Last year, the lowest number of mortgage arrears for over ten years was recorded, according to the Council of Mortgage Lenders (CML).
Less than one in 1,000 mortgages ended in repossession in 2015, and less than one in 100 mortgages were in arrears.
The quarterly report from CML found that homeowner mortgage arrears accounted for 1.03% of all loans at the end of the year, while buy-to-let arrears were at a lower rate of 0.31%.
However, lenders are more likely to repossess buy-to-let properties than owner-occupier homes, with about one repossession per 2,500 mortgages in the buy-to-let sector in the fourth quarter of 2015, compared to one in 5,000 in the owner-occupier market.
The total amount of repossessions in 2015, at 10,200, was less than half the number recorded in 2014, at 20,900.
But the CML has warned that the annual comparison should be recorded with caution, due to the timing of some possessions following a court case that has led to lenders reviewing their processes.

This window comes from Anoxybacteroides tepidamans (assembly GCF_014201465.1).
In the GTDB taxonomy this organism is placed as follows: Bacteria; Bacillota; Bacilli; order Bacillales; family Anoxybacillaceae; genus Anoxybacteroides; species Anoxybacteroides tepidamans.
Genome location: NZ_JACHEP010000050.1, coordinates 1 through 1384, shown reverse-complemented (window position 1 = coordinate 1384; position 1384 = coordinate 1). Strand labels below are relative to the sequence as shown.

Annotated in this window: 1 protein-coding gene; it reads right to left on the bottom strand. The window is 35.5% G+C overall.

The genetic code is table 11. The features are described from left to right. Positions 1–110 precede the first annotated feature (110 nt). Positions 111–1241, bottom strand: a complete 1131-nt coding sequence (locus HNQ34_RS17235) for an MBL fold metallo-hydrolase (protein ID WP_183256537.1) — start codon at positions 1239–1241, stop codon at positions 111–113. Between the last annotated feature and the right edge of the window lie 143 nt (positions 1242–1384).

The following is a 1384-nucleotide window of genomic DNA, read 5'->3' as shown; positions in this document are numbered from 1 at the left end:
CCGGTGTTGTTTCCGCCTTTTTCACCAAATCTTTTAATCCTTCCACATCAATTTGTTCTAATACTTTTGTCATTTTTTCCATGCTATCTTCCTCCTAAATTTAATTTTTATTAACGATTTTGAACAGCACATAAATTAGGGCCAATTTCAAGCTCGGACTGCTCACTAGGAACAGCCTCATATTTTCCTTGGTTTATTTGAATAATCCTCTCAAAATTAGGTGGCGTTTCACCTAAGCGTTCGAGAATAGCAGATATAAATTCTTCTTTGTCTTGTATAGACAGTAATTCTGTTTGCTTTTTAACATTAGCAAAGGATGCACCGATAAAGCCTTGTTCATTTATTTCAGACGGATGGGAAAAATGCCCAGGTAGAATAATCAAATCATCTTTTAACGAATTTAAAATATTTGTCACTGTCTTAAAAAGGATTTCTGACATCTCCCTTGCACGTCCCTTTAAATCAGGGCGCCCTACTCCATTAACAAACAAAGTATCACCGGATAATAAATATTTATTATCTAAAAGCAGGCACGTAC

The case in question was Bank of Scotland v Rea, which regarded how the interest on fees charged on some loans in arrears are calculated.
After the case, some lenders halted repossession proceedings while they considered the implications of the outcome.
The postponed cases are likely to restart this year.
Separate data from the Ministry of Justice also reveals the latest mortgage and landlord possession statistics for England and Wales, covering the last quarter of 2015.
Between October and December, there were 36,601 landlord possession claims in the county courts. The majority (62%) were claims by social landlords. Additionally, there were 9,775 repossessions by county court bailiffs.
The Department for Communities and Local Government has released updated guidance on obtaining possession on a rental property. Find it here: https://www.gov.uk/guidance/gaining-possession-of-a-privately-rented-property-let-on-an-assured-shorthold-tenancy